Bobcats face uncertainty after disappointing season
By MIKE CRANSTON, AP Sports Writer Apr 17, 6:48 pm EDT
CHARLOTTE, N.C. (AP)—The large calendar inside the Charlotte Bobcats’ locker room noted that on Thursday players would have exit interviews with part-owner Michael Jordan.
The spot for Friday had the message, “start working for playoffs.”
That work will wait at least a year and may involve a new coach after the fourth-year Bobcats fell short of their goal of reaching the post season for the first time.
A day after the Bobcats finished 32-50 with a meaningless win over Philadelphia, players trickled into the arena Thursday to meet with Jordan, who has the final say on basketball decisions.
First-year coach Sam Vincent was there, too, although no decision on his future was announced. Jordan, as is his custom, declined an interview request.
“Sam did the best job that he could with the personnel he had, the coaching staff he had,” said Jason Richardson, who led the team with 21.8 points per game. “He did what he was supposed to do. We didn’t achieve the goals we were capable of, but he did his job.”
Jordan, whose resume as an NBA executive is less than stellar, gambled by hiring Vincent last year. He had never been an NBA head coach and had spent just one year in the league as an assistant.
Predictably, Vincent had growing pains. He couldn’t come up with a consistent rotation, with 3-point specialist Matt Carroll and rookie Jared Dudley getting little playing time early. He kept shuttling Raymond Felton between point guard and shooting guard.
Even though the Bobcats went 13-11 after March 1, their horrible start prevented them from seriously threatening for a playoff spot in the weak Eastern Conference.
“Coming in and having to work for Michael, who is arguably the best player ever, and knowing that’s your boss and you’ve got a big set of eyes watching everything you do, puts its own pressure on you,” Vincent said. “So I think there were just a lot of adjustments to make in this first year. I think we all got through it, the coaching staff and players, with a pretty solid season.”
But nowhere near Vincent’s lofty playoff goals. Despite acquiring Richardson in a draft-night deal with Golden State and re-signing Gerald Wallace, the Bobcats finished with one less win than last season under Bernie Bickerstaff.
But Jordan deserves some of the blame, too. He didn’t address the team’s obvious lack of depth up front until the December deal that brought in Nazr Mohammed from Detroit.
Mohammed put up decent numbers, but he’s due more than $6 million a year through 2010-11. He also failed to prevent Charlotte from giving up a staggering 999 offensive boards.
Richardson was clearly the bright spot. He hit an NBA-high 243 3-pointers, the fourth most in NBA history. He shot a career-best 41 percent from behind the arc and had 16 games of 30 or more points.
But the Bobcats didn’t have a player who could defend big men who played on the perimeter. Season-ending knee injuries to Adam Morrison and Sean May cost them depth. They got next to nothing out of aging and injured veterans Othella Harrington and Derek Anderson.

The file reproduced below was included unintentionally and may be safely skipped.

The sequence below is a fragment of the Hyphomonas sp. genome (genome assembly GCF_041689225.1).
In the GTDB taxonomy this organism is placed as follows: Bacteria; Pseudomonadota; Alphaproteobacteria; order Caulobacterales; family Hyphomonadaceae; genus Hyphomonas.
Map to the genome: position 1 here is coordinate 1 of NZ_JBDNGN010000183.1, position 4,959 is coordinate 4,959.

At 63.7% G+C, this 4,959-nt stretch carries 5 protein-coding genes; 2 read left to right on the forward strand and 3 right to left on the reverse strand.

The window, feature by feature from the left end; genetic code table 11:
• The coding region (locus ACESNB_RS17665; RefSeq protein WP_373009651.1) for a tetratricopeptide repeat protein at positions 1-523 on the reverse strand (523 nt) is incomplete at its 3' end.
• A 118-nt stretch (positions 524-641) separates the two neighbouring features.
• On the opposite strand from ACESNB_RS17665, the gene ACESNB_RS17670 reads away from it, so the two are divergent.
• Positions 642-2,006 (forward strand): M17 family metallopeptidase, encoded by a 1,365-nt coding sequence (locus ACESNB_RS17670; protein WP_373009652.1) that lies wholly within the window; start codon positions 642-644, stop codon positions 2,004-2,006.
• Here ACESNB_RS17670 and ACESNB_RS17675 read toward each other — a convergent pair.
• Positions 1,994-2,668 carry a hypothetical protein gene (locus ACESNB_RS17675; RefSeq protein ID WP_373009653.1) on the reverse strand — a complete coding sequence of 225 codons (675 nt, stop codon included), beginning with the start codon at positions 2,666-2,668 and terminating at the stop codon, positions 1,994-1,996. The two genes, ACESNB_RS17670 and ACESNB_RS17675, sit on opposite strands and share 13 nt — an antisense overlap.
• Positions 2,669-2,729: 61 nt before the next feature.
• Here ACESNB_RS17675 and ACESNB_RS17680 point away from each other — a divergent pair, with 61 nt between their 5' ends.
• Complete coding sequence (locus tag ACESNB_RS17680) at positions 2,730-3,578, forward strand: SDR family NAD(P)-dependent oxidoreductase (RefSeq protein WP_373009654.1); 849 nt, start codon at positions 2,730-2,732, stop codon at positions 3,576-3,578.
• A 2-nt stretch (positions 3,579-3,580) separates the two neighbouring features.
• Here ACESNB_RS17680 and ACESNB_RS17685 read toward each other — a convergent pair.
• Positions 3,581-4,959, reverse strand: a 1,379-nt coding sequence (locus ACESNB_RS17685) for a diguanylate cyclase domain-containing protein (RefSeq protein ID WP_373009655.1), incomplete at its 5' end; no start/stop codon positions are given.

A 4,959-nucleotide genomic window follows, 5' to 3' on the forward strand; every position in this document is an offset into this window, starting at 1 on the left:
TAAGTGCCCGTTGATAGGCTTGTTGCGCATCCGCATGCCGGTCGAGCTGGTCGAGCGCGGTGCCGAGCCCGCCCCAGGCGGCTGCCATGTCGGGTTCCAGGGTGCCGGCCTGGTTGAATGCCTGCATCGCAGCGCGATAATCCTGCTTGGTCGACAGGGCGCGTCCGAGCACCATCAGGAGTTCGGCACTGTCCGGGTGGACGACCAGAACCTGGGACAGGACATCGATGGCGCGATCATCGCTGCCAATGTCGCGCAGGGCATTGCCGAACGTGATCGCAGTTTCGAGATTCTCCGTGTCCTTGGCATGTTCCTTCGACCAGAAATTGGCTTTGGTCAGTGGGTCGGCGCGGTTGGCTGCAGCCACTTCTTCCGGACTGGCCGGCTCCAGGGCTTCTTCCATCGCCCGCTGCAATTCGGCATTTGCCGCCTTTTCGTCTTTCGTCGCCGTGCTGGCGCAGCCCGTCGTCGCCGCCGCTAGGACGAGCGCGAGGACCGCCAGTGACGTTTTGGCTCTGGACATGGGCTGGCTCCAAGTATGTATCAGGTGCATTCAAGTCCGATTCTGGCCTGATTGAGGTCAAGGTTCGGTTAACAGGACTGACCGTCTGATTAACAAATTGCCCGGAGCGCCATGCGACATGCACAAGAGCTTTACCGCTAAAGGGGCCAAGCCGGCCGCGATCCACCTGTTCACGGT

Besides Vincent, Jordan and the Bobcats have a few big decisions to make. Big man Emeka Okafor becomes a restricted free agent on July 1. Okafor averaged a steady 13.8 points and 10.7 rebounds a game and is the team’s top interior defender, but he is limited offensively.
Felton, entering the final year of his rookie contract, is eligible for an extension. Felton averaged 14.4 points and 7.4 assists per game, eighth in the league. But three years after he was the No. 5 pick in the draft, there are still questions if he’s a true point guard.
“He’s still young,” Richardson said. “I definitely believe he’s going to be the point guard of this team.”
Wallace averaged 19.4 points, but missed 20 games, including a stretch midway through the season after he was knocked unconscious by an inadvertent elbow. It was Wallace’s fourth concussion in four years, a sobering thought a year after the Bobcats gave him a six-year, $57 million deal.
Recent deals will limit what the Bobcats can do this summer. Richardson, who is owed more than $40 million over the next three years, leads the bloated contract parade and Charlotte is right at the salary cap limit.
But Richardson took on a leadership role late in the season, and was making plans Thursday to work out with Felton and Wallace over the summer.
“I have some of the best teammates I’ve had in my career,” Richardson said. “It’s just about us trying to win. Once we do that, we’ll start getting more fans here and people will start believing in us more.”
The Bobcats need a power forward and a backup point guard. They also need area fans to care. The team ranked 24th of out of 30 teams in attendance, have anemic television ratings, few corporate sponsors, and have lost millions.
Jordan, who filled the front office with loyal friends, now must decide on Vincent. He also needs to open cap space and make the right choice in the draft.
“I think next year is going to be our breakout year,” Felton said. “Next year, it’s definitely unacceptable for us not to make the playoffs.”